Architecture of Beauty
Holiday Farm Fire Ridge, Leah Wilson
At a recent dinner with a group of landscape architecture graduate students from the University of Oregon, the subject of beauty arose. Beauty is such a sticky topic, full of pitfalls. Typically I attempt to veer around it, although it’s not possible to not bump into beauty as an artist. It comes up in conversation and I have participated in a panel discussion grappling with the subject.
The art establishment has solidified beauty into a solid material to push hard against, and social justice issues attack conventional beauty while simultaneously attempting to elevate conventionally non-beautiful forms to the same position as conventional beautiful ones. Yet beauty is still frequently lauded in day-to-day discussions such as on social media. Often a response to a post is simply, “Beautiful!” This is another way of saying, “Good.” I have never received a response such as, “Hideous! Wonderful!”
Spaulding Reservoir, Leah Wilson
Landscape architecture, I was told, has a stunted lexicon with which to express ideas concerning beauty because of the very nature of landscape architecture’s purpose to make landscapes aesthetically pleasing. Art, he claimed, is better equipped at having a conversation about beauty. This assertion came late in the evening after my brain slowed down. All I could manage to do was to listen quietly and to ask a few questions. The thought lurking in the back of my mind the entire discussion was, ‘Have you attempted to talk to an artist about beauty lately?’ Many artists, including myself, trip over our tongues when it comes to beauty. Discomfort around beauty is not misplaced. There has been a lot of harm done in the world in service to beauty.
Ladybugs, Leah Wilson
Even if we are wary of beauty and its seductive qualities, it is still very difficult to avoid being seduced. The discussion at dinner revealed a bias toward beauty I had not considered: there is a bias toward beautiful landscapes regarding scientific research. Is this true? Are beautiful places studied more because of their perceived aesthetics? I could not come up with any counter argument. This claim, although not equivalent, was supported by an assertion that entomology has fallen out of favor as an area of study. Is this true? I did a very cursory Google image search with the word entomology and my screen was instantly populated by colorful images of beautiful insects like butterflies and stunning beetles. There were some unpleasant looking ones in the mix, but even unsavory insects, when looked at through a macro lens, are often quite beautiful. If entomology has indeed fallen out of favor, I am doubtful that it is due to a lack of beauty.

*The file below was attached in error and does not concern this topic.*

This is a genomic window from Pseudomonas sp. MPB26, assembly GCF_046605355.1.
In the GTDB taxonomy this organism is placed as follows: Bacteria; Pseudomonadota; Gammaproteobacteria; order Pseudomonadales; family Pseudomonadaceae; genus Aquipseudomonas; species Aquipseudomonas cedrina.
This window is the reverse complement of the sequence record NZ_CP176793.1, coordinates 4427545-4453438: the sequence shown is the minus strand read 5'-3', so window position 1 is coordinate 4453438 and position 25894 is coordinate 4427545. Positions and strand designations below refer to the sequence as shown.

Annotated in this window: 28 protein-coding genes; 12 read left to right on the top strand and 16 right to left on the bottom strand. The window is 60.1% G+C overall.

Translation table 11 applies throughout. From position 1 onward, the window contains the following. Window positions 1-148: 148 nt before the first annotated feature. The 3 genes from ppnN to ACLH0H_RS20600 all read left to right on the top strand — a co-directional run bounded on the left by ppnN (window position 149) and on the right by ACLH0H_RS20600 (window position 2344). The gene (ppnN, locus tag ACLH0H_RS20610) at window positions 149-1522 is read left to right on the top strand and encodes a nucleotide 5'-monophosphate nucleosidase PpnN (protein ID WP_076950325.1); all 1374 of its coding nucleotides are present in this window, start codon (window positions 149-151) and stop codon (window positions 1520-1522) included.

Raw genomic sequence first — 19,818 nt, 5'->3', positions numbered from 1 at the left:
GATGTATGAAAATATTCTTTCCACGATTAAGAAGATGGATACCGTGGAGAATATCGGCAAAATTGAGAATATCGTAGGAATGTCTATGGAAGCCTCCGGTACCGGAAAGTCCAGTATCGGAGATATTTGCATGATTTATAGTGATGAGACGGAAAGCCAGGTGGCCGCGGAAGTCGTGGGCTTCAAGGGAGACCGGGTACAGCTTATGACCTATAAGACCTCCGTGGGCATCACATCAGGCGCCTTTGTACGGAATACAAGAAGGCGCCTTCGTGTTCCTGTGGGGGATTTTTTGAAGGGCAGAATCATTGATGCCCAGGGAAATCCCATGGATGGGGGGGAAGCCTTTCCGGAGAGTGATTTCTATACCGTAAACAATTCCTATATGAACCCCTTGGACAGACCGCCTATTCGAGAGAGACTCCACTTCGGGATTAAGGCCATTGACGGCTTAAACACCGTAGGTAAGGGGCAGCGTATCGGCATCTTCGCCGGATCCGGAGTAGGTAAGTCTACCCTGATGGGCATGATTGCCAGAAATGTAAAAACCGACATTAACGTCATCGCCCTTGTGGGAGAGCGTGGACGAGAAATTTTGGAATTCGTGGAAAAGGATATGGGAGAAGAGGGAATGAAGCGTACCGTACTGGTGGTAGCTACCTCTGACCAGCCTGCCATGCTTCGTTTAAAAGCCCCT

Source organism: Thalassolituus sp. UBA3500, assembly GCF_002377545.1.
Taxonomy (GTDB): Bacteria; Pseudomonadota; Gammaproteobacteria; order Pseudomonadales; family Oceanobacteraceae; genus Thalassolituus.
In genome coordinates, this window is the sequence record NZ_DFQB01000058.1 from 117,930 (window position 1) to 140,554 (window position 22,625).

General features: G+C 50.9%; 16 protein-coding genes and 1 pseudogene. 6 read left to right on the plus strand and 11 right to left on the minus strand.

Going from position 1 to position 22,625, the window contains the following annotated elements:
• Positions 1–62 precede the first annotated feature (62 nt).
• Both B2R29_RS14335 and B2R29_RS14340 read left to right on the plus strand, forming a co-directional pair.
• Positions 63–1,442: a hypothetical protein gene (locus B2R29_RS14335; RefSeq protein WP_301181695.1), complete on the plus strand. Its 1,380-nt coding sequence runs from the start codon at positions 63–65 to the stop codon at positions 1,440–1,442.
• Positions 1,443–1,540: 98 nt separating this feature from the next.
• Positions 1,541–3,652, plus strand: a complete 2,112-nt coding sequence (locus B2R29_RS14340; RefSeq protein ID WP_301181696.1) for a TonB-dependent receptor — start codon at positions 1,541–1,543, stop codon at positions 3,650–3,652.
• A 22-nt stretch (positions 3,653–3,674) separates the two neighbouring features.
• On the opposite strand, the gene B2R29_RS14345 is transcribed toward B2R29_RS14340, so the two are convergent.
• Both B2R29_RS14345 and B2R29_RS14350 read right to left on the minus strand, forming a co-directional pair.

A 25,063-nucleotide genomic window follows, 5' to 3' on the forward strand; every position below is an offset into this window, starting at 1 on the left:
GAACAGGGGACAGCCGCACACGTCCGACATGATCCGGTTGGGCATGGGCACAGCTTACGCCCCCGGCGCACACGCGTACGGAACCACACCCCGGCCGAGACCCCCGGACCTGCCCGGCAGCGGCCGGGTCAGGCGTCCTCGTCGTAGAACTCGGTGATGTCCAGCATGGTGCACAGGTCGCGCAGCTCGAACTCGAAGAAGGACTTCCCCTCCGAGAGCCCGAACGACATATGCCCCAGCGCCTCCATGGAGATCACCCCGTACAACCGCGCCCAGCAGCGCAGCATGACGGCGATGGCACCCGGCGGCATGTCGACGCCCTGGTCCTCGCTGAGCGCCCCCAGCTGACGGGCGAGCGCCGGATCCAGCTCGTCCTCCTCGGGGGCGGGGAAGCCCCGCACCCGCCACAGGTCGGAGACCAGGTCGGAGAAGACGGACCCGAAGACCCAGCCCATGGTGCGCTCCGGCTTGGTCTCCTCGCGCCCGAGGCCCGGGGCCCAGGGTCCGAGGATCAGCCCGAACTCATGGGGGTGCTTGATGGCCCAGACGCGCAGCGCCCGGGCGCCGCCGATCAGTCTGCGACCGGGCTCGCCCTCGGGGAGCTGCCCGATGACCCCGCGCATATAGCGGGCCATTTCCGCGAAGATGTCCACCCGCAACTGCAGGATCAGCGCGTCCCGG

Self, Leah Wilson
For a class project, each landscape architecture student chose a degraded lot to observe. A student seated next to me spoke enthusiastically at length about the lot she chose. It was historically a dump site for the city, and more recently the site was used for dumping yard waste and organic debris. Although it is not a developed recreation area, people use the area to walk their dogs and to find a quiet, unpopulated patch of nature to sit in for a while. For some time, the lot’s designation was contested. Was it a dump, or a park? Naming has a lot of power to determine how a landscape will be regarded and used.
Her account of this unnatural natural area was fascinating. Yet she felt somewhat abashed that she had chosen this site over others because of the fact that it is beautiful. I don’t know if her discomfit was warranted. She obviously connected with this site. She built a relationship with it. If she chose this site over other less aesthetically pleasing ones this time, she may choose to connect with a more distressed area next time, and combat her own bias toward studying beautiful places.
Salvage Logging, Leah Wilson
There may be a bias toward studying beautiful objects and landscapes, but I am thrilled if following beauty leads to curiosity about other qualities and issues. Robin Wall Kimmerer leads with a question: Why is the world so beautiful? Beauty might very well be a doorway leading to deeper engagement. If beauty is no longer maligned, but followed with curiosity, where could it lead us?
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